A sample RFT can be viewed on Contract notices on the website will also have tender documentation attached which can be viewed for guidance. New  template RFT’s for supplies and services frameworks and contracts, along with supporting contract documents, are updated regularly.

Public Procurement Directives are EU rules which impose legal obligations on public bodies (contracting authorities) in member states to advertise contracts for works, supplies and services, above certain thresholds, in the Official Journal of the EU. The directives set out procedures for awarding contracts designed to ensure open, transparent and fair competition.

The relevant values (exclusive of VAT) applicable from 1 January 2018 to 31 December 2019, above which advertising of contracts in the Official Journal of the EU is obligatory are:


Contract Notice – €5,548,000 threshold applies to Government Departments and Offices, Local and Regional Authorities and other Public Bodies.

Supplies and Services

Contract Notice – €144,000 threshold applies to Government Departments and Offices. Contract Notice – €221,000 threshold applies to Local and Regional Authorities and Public Bodies outside the Utilities Sector. 


Works Contracts / Prior Indicative Notice – €5,548,000 applies to entities in Utilities Sectors covered by GPA (Government Procurement Agreement).

Supplies and Services contracts – € 443,000 applies to entities in Utilities Sectors covered by GPA.

The vast majority of public contracts above the relevant thresholds are subject to the provisions of the EU public procurement directives. There are very limited exceptions, for example in the areas of Defence and State security. Some services, annexed to the directives and listed in Appendix IIB of the Competitive Process Guidelines, are not subject to the full provisions of the directive and advertising in the OJEU is not obligatory. However, it is national policy to advertise such contracts of significant value as part of a competitive process. They must also be awarded in accordance with EU Treaty principles of transparency (this implies appropriate advertising), non-discrimination on the grounds of nationality, freedom to provide services, freedom of establishment.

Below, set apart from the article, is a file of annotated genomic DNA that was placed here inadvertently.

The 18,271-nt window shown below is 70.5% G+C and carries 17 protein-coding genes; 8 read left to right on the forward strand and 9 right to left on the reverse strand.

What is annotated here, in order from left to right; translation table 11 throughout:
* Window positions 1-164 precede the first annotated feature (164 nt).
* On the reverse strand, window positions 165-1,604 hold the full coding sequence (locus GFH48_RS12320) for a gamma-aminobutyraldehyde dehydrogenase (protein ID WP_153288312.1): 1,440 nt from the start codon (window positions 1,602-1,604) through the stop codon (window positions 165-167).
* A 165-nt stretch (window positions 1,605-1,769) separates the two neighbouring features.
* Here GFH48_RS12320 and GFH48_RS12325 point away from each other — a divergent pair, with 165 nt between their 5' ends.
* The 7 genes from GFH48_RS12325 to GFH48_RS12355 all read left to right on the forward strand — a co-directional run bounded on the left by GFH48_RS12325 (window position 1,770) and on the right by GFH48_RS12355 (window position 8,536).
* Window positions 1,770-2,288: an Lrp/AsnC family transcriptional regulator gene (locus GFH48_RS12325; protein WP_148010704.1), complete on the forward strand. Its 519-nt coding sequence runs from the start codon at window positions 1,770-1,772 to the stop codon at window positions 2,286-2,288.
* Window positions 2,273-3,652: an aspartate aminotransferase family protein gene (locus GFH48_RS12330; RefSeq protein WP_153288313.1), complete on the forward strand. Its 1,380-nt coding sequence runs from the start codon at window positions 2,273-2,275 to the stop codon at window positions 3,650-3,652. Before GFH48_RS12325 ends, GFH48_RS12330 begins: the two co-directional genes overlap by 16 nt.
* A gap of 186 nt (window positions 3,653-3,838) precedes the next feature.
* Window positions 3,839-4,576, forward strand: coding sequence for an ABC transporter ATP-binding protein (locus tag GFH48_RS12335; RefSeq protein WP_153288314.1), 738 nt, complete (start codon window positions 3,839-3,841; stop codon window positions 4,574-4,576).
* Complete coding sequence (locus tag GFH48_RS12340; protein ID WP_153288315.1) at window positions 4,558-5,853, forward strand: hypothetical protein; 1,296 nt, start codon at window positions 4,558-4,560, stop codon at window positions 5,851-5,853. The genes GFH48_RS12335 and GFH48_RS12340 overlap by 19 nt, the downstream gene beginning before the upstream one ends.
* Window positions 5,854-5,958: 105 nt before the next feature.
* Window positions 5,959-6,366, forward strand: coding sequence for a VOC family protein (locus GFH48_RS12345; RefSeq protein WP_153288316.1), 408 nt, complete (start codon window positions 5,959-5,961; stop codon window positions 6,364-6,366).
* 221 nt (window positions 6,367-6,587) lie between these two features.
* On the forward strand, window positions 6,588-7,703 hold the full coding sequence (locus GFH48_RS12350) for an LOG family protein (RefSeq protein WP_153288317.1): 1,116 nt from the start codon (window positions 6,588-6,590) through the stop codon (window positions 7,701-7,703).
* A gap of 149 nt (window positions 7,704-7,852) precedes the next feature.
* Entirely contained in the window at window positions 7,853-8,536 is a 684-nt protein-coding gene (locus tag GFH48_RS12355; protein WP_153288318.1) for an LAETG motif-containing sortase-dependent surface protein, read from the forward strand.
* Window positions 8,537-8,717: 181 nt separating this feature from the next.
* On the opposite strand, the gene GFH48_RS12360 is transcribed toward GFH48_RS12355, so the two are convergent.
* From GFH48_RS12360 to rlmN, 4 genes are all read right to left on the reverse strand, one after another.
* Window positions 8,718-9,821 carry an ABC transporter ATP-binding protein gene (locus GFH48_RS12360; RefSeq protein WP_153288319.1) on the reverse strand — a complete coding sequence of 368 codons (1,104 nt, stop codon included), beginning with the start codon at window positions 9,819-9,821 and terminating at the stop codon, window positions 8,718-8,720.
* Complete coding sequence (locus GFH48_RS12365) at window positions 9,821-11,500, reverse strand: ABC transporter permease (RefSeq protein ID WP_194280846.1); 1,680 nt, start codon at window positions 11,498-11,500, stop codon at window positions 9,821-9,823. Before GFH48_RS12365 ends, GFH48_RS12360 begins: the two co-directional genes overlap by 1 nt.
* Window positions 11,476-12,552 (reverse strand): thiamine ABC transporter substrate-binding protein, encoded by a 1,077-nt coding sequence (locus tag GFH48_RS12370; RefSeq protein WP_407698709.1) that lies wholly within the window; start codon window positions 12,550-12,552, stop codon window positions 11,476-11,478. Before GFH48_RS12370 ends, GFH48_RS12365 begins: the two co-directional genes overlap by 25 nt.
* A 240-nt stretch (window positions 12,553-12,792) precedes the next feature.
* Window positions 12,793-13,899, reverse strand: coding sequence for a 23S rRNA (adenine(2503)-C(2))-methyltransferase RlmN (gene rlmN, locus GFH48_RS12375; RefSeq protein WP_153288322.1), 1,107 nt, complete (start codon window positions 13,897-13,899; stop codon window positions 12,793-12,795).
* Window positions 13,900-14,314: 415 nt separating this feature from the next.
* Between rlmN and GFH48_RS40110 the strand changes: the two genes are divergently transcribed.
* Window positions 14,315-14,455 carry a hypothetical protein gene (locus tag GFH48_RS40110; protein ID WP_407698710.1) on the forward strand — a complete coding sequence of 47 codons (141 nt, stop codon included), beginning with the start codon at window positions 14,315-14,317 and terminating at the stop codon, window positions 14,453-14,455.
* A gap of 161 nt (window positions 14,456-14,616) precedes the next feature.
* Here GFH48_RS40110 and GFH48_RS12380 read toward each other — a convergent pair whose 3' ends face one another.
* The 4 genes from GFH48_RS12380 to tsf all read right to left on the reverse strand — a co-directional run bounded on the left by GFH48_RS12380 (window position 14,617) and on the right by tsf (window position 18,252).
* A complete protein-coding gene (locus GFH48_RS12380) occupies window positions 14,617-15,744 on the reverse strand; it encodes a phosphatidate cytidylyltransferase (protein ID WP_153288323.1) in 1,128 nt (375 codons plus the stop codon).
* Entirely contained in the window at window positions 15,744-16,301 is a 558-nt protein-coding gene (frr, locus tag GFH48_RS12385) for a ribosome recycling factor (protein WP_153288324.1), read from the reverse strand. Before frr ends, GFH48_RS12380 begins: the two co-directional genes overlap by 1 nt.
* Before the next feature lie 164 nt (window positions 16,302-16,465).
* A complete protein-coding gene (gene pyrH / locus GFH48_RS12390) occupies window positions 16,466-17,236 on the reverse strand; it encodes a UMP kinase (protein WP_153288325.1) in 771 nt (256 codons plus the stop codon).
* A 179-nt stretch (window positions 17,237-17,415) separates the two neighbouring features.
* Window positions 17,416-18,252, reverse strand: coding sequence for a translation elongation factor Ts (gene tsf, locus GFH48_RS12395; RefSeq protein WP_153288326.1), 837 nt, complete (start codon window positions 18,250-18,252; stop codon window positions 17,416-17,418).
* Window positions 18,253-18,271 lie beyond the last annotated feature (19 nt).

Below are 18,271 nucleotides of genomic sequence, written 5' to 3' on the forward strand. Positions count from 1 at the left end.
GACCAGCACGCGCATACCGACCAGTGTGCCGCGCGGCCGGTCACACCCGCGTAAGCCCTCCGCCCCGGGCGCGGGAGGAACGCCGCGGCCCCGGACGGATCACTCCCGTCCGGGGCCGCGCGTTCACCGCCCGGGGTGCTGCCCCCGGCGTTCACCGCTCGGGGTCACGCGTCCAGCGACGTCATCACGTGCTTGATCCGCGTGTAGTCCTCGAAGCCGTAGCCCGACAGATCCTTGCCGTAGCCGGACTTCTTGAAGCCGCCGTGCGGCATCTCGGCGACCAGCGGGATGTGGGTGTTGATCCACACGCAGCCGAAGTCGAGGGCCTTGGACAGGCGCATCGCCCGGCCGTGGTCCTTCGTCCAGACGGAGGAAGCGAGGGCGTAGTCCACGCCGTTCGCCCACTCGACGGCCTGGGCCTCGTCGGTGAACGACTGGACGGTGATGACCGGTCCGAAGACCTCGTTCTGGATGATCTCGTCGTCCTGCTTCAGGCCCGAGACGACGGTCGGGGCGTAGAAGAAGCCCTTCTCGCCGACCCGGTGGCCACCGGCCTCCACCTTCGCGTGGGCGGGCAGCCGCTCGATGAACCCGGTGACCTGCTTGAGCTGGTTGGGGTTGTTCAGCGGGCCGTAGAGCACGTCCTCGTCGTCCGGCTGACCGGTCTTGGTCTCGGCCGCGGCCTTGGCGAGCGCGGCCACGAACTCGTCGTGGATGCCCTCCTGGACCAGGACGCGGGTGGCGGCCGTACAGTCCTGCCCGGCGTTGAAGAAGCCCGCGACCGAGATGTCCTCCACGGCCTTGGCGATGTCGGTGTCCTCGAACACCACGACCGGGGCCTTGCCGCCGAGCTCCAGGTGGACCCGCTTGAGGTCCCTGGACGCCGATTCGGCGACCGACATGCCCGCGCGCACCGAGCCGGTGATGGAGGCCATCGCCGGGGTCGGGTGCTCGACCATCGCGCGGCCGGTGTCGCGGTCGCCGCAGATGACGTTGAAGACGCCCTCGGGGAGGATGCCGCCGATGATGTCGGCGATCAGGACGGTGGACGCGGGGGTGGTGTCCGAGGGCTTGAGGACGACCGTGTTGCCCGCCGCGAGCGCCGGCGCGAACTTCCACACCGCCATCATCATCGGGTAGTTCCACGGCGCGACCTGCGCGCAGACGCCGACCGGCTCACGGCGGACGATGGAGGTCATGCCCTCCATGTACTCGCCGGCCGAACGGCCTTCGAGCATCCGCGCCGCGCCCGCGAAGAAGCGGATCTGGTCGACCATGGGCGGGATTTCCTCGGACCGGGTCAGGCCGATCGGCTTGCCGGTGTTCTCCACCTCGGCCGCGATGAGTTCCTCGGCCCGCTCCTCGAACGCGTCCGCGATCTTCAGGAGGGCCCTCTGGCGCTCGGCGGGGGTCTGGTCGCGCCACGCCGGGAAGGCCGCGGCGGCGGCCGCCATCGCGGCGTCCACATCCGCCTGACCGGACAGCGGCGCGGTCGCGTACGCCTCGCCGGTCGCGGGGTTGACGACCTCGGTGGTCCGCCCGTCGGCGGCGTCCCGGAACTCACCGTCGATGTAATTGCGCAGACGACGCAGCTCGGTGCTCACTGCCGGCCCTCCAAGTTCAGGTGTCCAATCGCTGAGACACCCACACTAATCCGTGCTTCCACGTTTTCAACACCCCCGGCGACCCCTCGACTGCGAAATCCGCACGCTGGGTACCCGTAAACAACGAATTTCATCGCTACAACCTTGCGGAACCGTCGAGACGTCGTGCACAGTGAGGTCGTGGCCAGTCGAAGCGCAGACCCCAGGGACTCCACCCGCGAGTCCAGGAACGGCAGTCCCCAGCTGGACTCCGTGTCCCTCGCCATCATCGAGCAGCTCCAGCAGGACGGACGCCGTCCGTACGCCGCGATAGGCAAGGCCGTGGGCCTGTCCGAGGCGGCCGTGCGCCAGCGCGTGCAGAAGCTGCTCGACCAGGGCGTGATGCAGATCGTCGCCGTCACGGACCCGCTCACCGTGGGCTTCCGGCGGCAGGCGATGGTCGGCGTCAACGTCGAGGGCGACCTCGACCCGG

Under the revised directives, publication of a PIN is not mandatory. However, where estimated annual requirements are in excess of €750,000 for similar categories of supplies or services, publication is encouraged as an aid to transparency and as a means of enabling suppliers and service providers to prepare in advance to tender for upcoming contracts. Contracting authorities who publish a PIN with the required amount of information can avail of shortened minimum times for submitting expressions of interest or tenders. A “purchaser profile” with the necessary amount of information published on a website and notified via a brief notice in the OJEU fulfils the same function as a PIN published in the OJEU.

Estimates of costs must be realistic and it is advisable to take a conservative approach.  If tenders received are priced above EU thresholds, a contracting authority must be able to justify its original estimate if it awards a contract without OJEU advertising.

The directives make provisions for awarding a contract (without advertising) and for accelerating an advertised procedure in urgent and exceptional circumstances.  However, ‘urgency’ and ‘exceptional circumstances’ are very narrowly interpreted by the European Court and the EU Commission. The instances where resort to these provisions is justified will be very rare and maximum care must be taken before availing of them. The exceptional circumstances / urgency must have been unforeseeable and must not have arisen due to any action or inaction on the part of the contracting authority.